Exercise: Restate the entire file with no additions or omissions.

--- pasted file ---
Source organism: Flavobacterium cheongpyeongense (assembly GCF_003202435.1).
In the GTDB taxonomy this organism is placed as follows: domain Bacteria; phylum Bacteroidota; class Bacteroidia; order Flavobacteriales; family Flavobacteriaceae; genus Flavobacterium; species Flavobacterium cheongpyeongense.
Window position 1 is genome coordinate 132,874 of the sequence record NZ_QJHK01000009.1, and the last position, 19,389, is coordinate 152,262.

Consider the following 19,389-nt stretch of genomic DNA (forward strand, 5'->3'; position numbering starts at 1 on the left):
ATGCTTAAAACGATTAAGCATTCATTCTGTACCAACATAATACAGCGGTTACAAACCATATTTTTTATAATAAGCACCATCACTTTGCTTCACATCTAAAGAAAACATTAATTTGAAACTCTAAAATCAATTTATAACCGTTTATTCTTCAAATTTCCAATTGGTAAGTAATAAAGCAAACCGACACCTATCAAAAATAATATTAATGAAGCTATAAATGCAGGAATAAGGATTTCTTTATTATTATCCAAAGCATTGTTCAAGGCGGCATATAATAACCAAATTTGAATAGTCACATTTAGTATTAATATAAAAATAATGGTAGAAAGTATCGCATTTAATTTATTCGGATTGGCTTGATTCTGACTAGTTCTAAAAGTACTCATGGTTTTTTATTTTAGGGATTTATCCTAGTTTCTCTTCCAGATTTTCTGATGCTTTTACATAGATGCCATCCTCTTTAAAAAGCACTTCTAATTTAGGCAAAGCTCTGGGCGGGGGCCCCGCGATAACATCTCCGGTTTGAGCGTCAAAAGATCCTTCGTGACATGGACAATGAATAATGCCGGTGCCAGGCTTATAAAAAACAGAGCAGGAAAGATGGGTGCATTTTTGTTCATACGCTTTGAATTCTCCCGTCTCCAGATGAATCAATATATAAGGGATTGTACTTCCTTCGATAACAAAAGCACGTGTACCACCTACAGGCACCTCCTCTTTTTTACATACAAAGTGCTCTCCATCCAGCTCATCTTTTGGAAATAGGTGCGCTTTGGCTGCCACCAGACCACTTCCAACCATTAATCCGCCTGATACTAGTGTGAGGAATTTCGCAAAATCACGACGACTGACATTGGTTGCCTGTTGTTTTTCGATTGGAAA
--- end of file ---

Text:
Source organism: Flavobacterium cheongpyeongense (assembly GCF_003202435.1).
In the GTDB taxonomy this organism is placed as follows: domain Bacteria; phylum Bacteroidota; class Bacteroidia; order Flavobacteriales; family Flavobacteriaceae; genus Flavobacterium; species Flavobacterium cheongpyeongense.
Window position 1 is genome coordinate 132,874 of the sequence record NZ_QJHK01000009.1, and the last position, 19,389, is coordinate 152,262.

Consider the following 19,389-nt stretch of genomic DNA (forward strand, 5'->3'; position numbering starts at 1 on the left):
ATGCTTAAAACGATTAAGCATTCATTCTGTACCAACATAATACAGCGGTTACAAACCATATTTTTTATAATAAGCACCATCACTTTGCTTCACATCTAAAGAAAACATTAATTTGAAACTCTAAAATCAATTTATAACCGTTTATTCTTCAAATTTCCAATTGGTAAGTAATAAAGCAAACCGACACCTATCAAAAATAATATTAATGAAGCTATAAATGCAGGAATAAGGATTTCTTTATTATTATCCAAAGCATTGTTCAAGGCGGCATATAATAACCAAATTTGAATAGTCACATTTAGTATTAATATAAAAATAATGGTAGAAAGTATCGCATTTAATTTATTCGGATTGGCTTGATTCTGACTAGTTCTAAAAGTACTCATGGTTTTTTATTTTAGGGATTTATCCTAGTTTCTCTTCCAGATTTTCTGATGCTTTTACATAGATGCCATCCTCTTTAAAAAGCACTTCTAATTTAGGCAAAGCTCTGGGCGGGGGCCCCGCGATAACATCTCCGGTTTGAGCGTCAAAAGATCCTTCGTGACATGGACAATGAATAATGCCGGTGCCAGGCTTATAAAAAACAGAGCAGGAAAGATGGGTGCATTTTTGTTCATACGCTTTGAATTCTCCCGTCTCCAGATGAATCAATATATAAGGGATTGTACTTCCTTCGATAACAAAAGCACGTGTACCACCTACAGGCACCTCCTCTTTTTTACATACAAAGTGCTCTCCATCCAGCTCATCTTTTGGAAATAGGTGCGCTTTGGCTGCCACCAGACCACTTCCAACCATTAATCCGCCTGATACTAGTGTGAGGAATTTCGCAAAATCACGACGACTGACATTGGTTGCCTGTTGTTTTTCGATTGGAAA